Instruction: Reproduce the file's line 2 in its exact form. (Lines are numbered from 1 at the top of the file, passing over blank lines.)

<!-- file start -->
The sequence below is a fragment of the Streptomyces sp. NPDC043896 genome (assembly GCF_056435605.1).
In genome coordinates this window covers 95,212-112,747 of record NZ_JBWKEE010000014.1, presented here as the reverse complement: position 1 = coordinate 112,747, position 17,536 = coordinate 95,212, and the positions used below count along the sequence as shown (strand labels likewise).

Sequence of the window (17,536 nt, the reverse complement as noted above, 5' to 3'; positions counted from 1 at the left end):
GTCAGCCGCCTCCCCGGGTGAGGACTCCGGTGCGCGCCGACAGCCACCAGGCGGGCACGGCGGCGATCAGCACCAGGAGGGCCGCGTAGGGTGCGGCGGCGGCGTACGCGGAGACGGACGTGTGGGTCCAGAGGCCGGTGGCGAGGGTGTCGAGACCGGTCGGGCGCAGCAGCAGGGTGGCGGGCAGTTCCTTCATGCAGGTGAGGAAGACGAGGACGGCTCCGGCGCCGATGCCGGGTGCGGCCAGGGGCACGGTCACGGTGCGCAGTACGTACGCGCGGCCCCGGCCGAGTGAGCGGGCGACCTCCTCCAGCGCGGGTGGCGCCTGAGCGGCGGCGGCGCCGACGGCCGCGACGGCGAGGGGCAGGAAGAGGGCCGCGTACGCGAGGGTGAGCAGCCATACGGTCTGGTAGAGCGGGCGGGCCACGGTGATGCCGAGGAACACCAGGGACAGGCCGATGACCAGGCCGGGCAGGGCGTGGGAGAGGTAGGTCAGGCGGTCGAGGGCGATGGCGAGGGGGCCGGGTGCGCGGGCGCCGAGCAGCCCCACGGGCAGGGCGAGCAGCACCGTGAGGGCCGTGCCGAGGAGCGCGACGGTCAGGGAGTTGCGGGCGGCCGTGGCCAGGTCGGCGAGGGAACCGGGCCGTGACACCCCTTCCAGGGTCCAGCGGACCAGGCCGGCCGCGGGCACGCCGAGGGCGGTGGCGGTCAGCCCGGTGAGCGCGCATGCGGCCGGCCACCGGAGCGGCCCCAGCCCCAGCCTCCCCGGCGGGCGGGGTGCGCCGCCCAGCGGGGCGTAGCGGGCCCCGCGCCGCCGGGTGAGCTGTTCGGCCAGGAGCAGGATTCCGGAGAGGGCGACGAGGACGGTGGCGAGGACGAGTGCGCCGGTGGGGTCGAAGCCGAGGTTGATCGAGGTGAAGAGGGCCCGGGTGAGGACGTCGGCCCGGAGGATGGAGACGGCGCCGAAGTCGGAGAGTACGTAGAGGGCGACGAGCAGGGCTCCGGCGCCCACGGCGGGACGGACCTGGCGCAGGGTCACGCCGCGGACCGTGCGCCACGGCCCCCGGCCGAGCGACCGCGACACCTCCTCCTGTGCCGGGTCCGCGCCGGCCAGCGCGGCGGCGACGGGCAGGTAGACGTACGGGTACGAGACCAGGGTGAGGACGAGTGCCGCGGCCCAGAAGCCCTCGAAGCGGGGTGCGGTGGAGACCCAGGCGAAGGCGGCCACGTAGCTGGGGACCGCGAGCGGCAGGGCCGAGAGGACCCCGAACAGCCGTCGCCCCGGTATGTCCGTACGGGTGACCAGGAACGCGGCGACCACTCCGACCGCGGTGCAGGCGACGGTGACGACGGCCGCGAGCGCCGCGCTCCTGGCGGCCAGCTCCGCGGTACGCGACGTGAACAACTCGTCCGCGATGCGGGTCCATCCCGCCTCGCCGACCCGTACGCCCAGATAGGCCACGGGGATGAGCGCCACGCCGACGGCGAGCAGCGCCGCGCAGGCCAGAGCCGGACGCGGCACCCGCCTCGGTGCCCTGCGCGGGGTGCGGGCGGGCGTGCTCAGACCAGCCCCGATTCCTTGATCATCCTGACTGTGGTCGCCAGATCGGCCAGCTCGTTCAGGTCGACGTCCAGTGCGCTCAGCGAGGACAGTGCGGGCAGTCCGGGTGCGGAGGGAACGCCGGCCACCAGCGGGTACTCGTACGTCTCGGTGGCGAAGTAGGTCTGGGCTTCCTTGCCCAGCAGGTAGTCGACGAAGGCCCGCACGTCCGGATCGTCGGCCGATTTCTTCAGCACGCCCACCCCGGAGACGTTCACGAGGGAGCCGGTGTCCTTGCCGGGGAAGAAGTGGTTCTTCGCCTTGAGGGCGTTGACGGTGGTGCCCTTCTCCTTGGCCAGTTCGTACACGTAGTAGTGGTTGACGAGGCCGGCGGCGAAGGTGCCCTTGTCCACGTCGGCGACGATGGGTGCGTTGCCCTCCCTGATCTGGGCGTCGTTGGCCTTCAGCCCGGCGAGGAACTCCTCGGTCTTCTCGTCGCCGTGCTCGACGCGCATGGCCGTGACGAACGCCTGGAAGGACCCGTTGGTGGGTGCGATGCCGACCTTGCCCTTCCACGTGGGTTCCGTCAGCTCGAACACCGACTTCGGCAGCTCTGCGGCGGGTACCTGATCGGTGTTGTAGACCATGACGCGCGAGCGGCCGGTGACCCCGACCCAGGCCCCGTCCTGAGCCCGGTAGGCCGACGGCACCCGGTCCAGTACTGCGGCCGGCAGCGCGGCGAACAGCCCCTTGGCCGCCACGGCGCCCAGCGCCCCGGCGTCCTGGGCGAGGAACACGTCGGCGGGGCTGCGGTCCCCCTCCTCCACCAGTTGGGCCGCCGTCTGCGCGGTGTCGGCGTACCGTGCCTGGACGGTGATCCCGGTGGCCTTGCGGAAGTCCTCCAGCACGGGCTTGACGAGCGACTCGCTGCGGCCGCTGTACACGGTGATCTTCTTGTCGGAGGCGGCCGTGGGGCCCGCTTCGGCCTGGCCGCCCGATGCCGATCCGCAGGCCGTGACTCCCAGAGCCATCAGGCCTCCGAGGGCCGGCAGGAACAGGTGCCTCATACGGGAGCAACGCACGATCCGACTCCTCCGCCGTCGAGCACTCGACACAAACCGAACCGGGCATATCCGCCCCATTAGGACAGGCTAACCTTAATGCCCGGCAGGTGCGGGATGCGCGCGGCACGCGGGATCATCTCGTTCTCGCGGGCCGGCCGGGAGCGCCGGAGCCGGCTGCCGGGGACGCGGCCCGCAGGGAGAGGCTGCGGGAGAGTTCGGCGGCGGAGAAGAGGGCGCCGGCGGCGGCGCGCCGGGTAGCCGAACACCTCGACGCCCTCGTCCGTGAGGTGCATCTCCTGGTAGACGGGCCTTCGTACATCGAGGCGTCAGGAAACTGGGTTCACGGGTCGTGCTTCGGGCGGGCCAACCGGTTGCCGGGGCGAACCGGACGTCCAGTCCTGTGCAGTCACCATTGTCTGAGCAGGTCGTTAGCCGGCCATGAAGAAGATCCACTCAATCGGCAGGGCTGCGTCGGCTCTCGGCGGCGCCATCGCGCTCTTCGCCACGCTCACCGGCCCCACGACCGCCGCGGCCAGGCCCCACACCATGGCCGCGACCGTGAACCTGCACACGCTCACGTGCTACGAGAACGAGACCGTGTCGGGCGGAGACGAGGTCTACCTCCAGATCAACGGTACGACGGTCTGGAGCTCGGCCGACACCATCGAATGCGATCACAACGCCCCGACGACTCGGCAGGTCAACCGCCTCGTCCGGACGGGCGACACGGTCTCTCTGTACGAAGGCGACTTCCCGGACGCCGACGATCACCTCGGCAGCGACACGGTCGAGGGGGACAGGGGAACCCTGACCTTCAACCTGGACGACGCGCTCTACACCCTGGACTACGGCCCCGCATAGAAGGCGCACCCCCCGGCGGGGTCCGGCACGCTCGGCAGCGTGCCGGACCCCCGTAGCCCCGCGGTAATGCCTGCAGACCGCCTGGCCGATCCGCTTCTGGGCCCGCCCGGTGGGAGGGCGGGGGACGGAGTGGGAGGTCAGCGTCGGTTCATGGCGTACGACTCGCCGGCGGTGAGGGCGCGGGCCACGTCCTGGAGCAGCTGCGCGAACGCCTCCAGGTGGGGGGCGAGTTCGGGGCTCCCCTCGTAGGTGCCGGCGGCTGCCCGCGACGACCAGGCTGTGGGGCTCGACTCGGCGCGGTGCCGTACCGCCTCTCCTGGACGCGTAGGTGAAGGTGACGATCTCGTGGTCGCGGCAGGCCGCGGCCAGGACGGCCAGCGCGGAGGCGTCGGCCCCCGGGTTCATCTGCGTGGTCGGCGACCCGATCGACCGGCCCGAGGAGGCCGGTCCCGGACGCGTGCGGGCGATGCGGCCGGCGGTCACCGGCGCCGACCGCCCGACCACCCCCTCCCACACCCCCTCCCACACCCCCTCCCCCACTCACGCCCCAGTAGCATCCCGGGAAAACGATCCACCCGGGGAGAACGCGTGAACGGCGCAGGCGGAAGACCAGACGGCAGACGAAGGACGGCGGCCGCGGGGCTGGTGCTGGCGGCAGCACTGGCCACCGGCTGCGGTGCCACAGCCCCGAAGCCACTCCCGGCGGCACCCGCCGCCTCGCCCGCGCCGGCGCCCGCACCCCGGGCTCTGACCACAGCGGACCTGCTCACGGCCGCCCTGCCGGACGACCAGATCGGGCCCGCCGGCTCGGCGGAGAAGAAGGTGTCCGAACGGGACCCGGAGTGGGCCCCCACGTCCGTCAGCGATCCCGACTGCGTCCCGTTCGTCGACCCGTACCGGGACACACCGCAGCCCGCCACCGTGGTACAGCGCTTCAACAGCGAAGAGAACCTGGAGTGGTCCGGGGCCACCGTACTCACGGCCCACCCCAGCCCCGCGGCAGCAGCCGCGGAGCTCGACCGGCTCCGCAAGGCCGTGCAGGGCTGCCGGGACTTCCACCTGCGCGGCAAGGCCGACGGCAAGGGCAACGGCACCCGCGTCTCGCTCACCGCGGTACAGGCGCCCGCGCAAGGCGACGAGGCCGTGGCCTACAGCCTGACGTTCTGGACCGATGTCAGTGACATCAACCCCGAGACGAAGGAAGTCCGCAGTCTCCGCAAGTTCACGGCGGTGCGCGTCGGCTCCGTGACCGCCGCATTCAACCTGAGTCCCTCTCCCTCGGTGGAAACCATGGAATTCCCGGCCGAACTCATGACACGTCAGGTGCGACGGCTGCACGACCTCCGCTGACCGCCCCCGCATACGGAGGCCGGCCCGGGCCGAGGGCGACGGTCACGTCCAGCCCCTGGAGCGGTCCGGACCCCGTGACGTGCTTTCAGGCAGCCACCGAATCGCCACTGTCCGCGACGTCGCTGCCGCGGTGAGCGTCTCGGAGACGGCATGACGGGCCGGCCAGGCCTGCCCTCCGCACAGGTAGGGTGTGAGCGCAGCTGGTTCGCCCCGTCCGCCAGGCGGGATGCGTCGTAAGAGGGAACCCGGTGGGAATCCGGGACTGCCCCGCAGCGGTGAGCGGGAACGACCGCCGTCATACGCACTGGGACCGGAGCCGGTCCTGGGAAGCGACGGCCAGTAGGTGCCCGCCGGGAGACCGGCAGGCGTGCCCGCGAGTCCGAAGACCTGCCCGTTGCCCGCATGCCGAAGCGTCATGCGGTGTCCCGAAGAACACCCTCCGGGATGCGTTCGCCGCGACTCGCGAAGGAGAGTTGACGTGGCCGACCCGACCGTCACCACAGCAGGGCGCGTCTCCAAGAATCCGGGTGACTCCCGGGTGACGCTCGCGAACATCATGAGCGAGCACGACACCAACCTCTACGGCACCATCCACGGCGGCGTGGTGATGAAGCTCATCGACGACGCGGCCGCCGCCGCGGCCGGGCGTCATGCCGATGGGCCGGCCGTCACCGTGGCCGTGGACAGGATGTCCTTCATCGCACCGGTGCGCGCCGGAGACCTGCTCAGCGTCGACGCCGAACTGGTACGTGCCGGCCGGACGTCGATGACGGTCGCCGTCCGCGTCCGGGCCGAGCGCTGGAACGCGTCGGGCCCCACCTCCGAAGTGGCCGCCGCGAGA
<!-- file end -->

In genome coordinates this window covers 95,212-112,747 of record NZ_JBWKEE010000014.1, presented here as the reverse complement: position 1 = coordinate 112,747, position 17,536 = coordinate 95,212, and the positions used below count along the sequence as shown (strand labels likewise).